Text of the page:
What does CX have to do with Sales

About a month ago, I had an opportunity to do a #Twitter #Chat with Jordan Barta (@jordan57) from #saleshacker.  Sales Hacker (https://www.saleshacker.com) is an organization that provides value and content to sales professional.  You may ask yourself, so what does customer experience have to do with sales?  Have a read of my responses to the questions:

I define #CX as every #interaction that a #customer has with an organization.  This includes #marketing #sales & #service.  One “bad” interaction can destroy all other “good” ones.

Organizations need to understand that #CX is an infinite journey; there is no final #destination.  It is important to listen to the #market all the time.

Sales professionals should care because #CX is the ONLY true differentiator for an organization. In the short term you may have a great product or service that brings you customers. However,  in the long run, there will be competitors and #CX will be your key driver for #success

Sales today is a game of re-establishing #trust. It’s been broken for a long time.  In the #SaaS world we are #selling smaller deals to earn trust and gain the “right” to be considered for larger deals.

#Sales professionals should be in constant #communication with their clients.  This is not always possible. You need to respect your clients’ wishes as to when and HOW they’d like to  communicate.

The #trend that I’ve noticed over the last year or so is texting with #prospects and customers.  If you are communicating via text you are in a #winning position.

This is a HUGE #opportunity that is missed every day in the #customer journey!  There needs to be an organizational shift because this is larger than any individual in an organization… #SalesHackerChat #Customer #Experience #CX #Sales #custexp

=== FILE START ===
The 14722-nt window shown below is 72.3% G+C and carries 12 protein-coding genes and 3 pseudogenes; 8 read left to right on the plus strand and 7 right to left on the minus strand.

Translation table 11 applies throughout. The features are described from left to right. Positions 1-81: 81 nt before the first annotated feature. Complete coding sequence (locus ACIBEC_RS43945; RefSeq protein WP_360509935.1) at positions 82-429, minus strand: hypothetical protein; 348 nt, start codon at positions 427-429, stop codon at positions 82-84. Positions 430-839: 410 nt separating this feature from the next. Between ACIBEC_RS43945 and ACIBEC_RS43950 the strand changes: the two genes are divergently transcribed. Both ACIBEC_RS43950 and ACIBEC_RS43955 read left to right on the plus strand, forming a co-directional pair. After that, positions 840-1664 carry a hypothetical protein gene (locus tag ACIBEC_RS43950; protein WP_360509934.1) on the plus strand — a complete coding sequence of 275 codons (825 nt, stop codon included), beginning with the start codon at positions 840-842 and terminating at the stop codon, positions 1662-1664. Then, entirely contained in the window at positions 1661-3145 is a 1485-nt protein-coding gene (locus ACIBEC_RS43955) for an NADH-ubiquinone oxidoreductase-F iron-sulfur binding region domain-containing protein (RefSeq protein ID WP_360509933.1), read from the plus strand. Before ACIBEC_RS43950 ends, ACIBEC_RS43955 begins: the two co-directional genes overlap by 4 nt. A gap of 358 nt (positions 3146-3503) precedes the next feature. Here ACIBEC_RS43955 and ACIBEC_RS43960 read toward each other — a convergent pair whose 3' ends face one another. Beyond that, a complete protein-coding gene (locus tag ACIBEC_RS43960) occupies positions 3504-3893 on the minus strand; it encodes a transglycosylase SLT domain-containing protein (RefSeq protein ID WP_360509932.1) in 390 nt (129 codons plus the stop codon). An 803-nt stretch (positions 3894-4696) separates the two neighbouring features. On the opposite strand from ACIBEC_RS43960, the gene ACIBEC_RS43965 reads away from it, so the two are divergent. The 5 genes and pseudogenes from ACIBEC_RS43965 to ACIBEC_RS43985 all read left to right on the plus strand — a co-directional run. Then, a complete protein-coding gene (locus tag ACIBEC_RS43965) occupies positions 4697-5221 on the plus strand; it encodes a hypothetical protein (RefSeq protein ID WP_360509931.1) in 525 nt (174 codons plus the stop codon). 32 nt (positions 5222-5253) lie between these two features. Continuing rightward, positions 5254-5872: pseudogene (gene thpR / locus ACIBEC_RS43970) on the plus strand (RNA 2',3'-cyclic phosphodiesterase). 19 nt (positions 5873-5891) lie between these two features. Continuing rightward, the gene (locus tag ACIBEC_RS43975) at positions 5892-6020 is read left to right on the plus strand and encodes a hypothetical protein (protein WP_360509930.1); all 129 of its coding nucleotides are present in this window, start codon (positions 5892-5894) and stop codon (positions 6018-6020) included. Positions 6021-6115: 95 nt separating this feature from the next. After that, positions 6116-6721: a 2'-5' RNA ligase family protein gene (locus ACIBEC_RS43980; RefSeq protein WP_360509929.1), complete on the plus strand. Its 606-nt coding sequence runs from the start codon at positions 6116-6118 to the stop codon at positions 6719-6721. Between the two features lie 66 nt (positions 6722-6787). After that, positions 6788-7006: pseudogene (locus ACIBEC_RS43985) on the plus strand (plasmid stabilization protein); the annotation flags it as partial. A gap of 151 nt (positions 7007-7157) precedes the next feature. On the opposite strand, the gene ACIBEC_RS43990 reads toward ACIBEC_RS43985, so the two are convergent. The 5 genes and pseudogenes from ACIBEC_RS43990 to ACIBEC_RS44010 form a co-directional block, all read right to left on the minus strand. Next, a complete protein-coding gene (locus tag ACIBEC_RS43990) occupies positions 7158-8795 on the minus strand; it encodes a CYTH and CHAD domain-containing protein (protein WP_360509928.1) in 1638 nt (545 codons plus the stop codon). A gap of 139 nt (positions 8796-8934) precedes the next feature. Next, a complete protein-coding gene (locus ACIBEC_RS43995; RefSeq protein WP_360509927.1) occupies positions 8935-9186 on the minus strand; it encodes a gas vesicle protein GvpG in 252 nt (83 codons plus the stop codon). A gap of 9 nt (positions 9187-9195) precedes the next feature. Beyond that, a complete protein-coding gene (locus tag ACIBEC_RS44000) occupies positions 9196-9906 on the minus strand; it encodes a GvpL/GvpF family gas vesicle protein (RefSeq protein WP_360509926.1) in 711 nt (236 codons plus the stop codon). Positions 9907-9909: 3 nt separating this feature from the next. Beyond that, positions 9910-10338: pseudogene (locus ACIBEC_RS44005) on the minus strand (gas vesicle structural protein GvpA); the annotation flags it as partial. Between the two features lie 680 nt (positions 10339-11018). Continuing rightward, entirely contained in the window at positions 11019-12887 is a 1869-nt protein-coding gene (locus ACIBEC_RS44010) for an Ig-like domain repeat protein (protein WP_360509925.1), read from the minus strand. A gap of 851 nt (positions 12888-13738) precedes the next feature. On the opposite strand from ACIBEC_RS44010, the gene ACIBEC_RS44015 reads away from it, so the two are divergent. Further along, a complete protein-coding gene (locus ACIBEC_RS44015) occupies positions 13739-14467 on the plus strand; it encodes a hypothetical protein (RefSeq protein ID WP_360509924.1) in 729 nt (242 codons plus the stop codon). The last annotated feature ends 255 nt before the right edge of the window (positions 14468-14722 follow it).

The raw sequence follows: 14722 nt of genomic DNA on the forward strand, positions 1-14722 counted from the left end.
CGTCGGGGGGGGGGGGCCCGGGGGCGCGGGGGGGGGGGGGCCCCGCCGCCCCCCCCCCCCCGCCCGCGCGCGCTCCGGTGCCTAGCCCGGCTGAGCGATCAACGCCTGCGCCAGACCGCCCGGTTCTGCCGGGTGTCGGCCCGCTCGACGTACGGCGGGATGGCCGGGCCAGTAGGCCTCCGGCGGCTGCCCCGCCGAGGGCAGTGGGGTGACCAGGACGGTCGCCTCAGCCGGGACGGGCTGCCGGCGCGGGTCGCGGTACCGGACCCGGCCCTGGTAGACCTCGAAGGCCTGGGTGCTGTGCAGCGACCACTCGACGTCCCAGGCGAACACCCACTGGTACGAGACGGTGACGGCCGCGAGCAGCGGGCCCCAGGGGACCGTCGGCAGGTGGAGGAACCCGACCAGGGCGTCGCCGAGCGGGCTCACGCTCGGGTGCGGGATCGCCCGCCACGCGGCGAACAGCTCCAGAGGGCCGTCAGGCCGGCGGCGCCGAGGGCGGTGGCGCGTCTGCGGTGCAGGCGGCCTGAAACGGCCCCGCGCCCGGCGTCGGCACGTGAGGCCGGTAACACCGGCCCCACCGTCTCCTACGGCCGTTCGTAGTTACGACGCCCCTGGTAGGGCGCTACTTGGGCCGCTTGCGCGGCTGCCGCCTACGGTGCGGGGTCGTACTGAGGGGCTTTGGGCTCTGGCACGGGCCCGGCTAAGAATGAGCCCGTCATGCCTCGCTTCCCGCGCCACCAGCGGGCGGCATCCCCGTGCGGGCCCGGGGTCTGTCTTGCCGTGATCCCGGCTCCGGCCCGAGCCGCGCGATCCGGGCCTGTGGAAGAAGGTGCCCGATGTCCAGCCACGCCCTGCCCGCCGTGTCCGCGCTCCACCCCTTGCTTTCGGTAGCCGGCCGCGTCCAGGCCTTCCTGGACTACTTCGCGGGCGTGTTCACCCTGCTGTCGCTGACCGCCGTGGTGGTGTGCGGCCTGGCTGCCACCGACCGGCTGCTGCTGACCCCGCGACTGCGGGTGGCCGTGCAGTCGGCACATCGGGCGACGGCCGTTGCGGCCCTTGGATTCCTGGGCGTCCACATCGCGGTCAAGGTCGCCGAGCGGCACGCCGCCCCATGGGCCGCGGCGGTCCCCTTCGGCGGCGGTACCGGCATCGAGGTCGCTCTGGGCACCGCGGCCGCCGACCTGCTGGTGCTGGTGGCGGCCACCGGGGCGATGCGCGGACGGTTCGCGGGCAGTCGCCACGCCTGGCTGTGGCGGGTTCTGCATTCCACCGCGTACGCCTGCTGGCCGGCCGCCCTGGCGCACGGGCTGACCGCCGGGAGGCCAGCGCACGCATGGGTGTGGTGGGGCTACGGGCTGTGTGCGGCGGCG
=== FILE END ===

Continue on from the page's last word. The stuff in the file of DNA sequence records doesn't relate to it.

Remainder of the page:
However, I would say that the sales person needs to do two things

  1. Include the implementation team as soon as you can in the sales process
  2. Create a “transition” document that everyone agrees to.

There is a similar, but distinct second gap (Opportunity!) that occurs between implementation and support.  I have written a hypothesis here: http://bit.ly/CX_hypothesis

The best way to measure success on the transition is to identify and agree (with the customer) on the value agreed upon during the sales/buying process.  Then you need to ask the customer if they are receiving the agreed upon value.

Where I have seen this fail is as follows:

  1. The sales professional and customer do not document and agree upon the value to be delivered
  2. The sales professional “disengages” after the sale.

The biggest mistake is not taking ownership of the entire relationships with the customer.  There may be other people within your organization that need to interact with the customer however the sales person should own it!

I have a #motto for in my sales process – “Once a customer, always a customer.” I still have interactions with customers from 5 years ago!

The sales professional should stay involved and have an understanding of challenges or potential challenges.  The most important point here is that the sales professional needs to own the #lifetime #relationship with the customer.  Your #job is not done after the #contract is signed.

#IMMEDIATELY – The sales professional should know long in advance if a customer will not renew and if you wait until they are gone, well then they are GONE…

Conclusion

Customer Experience and Sales will always be linked in such a tight manner because sales professionals are promising a value to customers – it is our jobs to do what we can so the customer realizes the value that was agreed upon!!

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